Life (Psychology and Mental Health)
Albert Bandura attended rural elementary and high schools staffed by resourceful and encouraging teachers, and he attended college at the University of British Columbia, where he earned his bachelor’s degree in psychology in 1949. Intrigued by the work of Kenneth Spence, he went to the University of Iowa to pursue his graduate degrees in psychology, studying under Arthur Benton. He received an M.A. in 1951 and a year later earned a Ph.D., focusing his attention on learning theory. Following graduation, he took a postdoctoral position in Kansas at the Wichita Guidance Center.
In 1953, Bandura began teaching at Stanford University in Northern California, becoming a full professor in 1964 and serving as chair of the psychology department in 1976 and 1977. He was named David Starr Jordan Professor of Social Sciences in Psychology. Throughout his teaching career, he wrote many books; his most notable contributions are Aggression: Social Learning Analysis (1973), Social Learning Theory (1977), Social Foundations of Thought and Action: A Social Cognitive Theory (1985), and Self-Efficacy: The Exercise of Control (1997). He was the recipient of numerous honorary degrees, president of the American Psychological Association and Western Psychological Association, and honorary president of the Canadian Psychological Association.
Bandura’s work on social cognitive theory is at the core of his...
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Sources for Further Study (Psychology and Mental Health)
Evans, Richard I. Albert Bandura, the Man and His Ideas—A Dialogue. Westport, Conn.: Praeger, 1989. Part of a series of interviews with influential psychologists designed to put a personal face on their work.
Maddux, James E. Self-Efficacy, Adaptation, and Adjustment: Theory, Research, and Application. New York: Plenum, 1995. Provides an overview of how self-efficacy theory relates to a variety of important everyday behaviors.
Miller, Neal E., and John Dollard. Social Learning and Imitation. 1941. Reprint. Westport, Conn.: Greenwood Press, 1979. A classic on social learning theory, foundational to the work done by Bandura that challenged and extended this theory substantially.
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Albert Bandura (Encyclopedia of Psychology)
American psychologist whose work is concentrated in the area of social learning theory.
Albert Bandura was born in the province of Alberta, Canada, and received his B.A. from the University of British Columbia. He earned his M.A. and Ph.D. in clinical psychology at the University of Iowa, focusing on social learning theories in his studies with Kenneth Spence and Robert Sears. Graduating in 1952, Bandura completed a one-year internship at the Wichita Guidance Center before accepting an appointment to the department of psychology at Stanford University, where he has remained throughout his career. In opposition to more radical behaviorists, Bandura considers cognitive factors as causal agents in human behavior. His area of research, social cognitive theory, is concerned with the interaction between cognition, behavior, and the environment.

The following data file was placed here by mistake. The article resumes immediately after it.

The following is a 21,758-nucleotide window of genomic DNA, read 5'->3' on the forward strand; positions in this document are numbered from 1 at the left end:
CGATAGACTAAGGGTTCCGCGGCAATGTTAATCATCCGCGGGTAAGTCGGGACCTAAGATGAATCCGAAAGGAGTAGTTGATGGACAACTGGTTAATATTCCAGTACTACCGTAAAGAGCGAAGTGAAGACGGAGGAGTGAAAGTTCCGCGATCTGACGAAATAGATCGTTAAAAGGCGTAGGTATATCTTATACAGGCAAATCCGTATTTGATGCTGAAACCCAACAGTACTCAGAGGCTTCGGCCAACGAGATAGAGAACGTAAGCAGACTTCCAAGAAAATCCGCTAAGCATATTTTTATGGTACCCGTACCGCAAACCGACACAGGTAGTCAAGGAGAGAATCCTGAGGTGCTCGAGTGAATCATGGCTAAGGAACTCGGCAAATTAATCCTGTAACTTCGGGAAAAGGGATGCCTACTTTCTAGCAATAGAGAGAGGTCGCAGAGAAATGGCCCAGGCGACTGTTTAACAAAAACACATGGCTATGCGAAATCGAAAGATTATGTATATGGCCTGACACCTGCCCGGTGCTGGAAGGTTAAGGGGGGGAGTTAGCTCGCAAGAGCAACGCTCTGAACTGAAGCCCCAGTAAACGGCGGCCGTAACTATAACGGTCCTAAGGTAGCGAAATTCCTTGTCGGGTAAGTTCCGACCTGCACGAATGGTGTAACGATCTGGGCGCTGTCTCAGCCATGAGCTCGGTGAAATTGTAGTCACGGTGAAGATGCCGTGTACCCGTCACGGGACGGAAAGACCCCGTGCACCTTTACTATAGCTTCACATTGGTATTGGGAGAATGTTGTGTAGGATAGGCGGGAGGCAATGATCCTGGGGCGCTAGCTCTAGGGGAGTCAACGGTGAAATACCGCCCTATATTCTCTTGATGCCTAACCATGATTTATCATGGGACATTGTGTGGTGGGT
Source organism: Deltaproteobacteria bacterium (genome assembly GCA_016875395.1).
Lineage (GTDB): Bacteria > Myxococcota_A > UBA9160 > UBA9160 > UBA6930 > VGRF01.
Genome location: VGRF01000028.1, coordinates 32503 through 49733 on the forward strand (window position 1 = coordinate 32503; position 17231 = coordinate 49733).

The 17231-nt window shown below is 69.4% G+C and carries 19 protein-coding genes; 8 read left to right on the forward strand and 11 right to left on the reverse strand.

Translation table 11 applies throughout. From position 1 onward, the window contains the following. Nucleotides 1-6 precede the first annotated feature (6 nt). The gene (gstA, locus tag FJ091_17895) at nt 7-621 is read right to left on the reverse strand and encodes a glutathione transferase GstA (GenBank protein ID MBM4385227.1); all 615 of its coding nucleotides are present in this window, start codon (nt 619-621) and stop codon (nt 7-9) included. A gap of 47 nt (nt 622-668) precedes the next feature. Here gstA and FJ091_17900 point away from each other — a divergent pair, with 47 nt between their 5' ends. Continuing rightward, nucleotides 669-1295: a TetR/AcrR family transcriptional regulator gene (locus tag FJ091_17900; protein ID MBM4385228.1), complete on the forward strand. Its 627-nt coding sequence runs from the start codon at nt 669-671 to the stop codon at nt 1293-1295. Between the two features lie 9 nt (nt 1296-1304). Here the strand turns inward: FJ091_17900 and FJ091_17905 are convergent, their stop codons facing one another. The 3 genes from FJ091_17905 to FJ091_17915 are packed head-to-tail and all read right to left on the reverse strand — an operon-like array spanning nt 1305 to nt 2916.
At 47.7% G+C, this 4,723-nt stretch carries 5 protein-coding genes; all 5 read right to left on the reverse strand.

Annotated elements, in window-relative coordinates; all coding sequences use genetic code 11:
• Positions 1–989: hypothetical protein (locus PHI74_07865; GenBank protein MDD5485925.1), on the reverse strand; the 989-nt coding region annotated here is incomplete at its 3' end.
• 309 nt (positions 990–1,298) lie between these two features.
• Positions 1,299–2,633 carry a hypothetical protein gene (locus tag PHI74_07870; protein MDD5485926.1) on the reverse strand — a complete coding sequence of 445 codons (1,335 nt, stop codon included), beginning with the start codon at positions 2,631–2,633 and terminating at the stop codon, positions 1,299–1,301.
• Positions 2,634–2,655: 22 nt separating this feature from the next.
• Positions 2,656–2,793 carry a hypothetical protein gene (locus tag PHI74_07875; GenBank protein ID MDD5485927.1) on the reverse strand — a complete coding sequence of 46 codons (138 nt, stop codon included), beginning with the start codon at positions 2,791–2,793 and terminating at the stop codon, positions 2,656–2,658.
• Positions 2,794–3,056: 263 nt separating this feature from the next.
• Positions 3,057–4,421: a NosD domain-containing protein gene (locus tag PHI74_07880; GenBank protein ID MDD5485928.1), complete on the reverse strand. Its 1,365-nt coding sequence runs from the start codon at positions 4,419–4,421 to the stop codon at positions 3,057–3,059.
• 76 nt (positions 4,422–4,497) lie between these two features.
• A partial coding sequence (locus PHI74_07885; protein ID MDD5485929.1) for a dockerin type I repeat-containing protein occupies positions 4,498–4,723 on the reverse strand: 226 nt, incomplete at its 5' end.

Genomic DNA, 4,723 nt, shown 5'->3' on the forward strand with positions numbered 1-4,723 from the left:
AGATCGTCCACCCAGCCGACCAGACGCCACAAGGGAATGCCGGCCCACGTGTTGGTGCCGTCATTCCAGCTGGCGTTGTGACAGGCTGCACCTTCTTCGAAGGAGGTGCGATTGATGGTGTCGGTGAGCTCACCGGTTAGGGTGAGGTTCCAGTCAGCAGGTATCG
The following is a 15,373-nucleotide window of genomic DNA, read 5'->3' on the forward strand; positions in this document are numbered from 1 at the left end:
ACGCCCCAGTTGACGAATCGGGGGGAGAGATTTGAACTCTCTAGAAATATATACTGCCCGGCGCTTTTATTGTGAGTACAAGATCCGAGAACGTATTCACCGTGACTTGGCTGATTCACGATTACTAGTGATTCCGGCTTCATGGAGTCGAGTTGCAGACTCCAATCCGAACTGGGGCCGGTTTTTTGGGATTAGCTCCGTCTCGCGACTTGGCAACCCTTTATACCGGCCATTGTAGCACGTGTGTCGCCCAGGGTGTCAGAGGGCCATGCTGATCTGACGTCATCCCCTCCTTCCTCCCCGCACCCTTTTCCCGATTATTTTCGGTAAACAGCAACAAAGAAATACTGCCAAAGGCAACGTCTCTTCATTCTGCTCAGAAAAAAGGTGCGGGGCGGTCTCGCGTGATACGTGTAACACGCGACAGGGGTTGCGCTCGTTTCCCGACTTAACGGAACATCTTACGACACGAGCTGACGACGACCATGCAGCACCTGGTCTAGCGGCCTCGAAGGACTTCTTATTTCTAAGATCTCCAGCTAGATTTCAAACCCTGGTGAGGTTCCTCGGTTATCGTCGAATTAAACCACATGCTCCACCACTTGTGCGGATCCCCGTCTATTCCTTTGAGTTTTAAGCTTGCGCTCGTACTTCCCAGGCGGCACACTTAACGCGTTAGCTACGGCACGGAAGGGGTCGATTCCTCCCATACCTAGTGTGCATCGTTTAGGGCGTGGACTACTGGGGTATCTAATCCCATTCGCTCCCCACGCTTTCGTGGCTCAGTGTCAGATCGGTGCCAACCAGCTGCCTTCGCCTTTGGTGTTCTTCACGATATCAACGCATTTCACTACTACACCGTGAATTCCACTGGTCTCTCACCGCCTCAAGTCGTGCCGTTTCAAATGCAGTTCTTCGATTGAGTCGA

Much of Bandura's work has focused on the acquisition and modification of personality traits in children, particularly as they are affected by observational learning, or modeling, which, he argues, plays a highly significant role in the determination of subsequent behavior. While it is common knowledge that children learn by imitating others, little formal research was done on this subject before Neal Miller and John Dollard published...
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Bandura, Albert (Psychologists and Their Theories)
CANADIAN-BORN AMERICAN PSYCHOLOGIST, RESEARCHER
UNIVERSITY OF IOWA, PhD, 1952
When people first try a new sport, they often know what they need to do before ever stepping onto a playing field or court because they've watched other people play. Albert Bandura recognized the importance of this process, called observational learning or vicarious learning, in which people learn to do something without actually performing the behavior themselves or being directly rewarded or punished for it. The advantage of this kind of learning is that it lets people learn from the experience of others, without having to reinvent the wheel every time they do something new.
In a series of classic studies, Bandura and his colleagues looked at the way observational learning affects aggressive behavior in children. Some children were shown a film in which an adult punched, hammered, and kicked a plastic inflatable doll, called a Bobo doll. Those who viewed the film were later more likely to act aggressively themselves when given a chance to play with the doll. Furthermore, seeing the adult in the film be rewarded for aggression increased the likelihood of aggression in the children even more, while seeing the adult punished had the opposite effect. However, just watching the aggressive behavior was enough for the children to...
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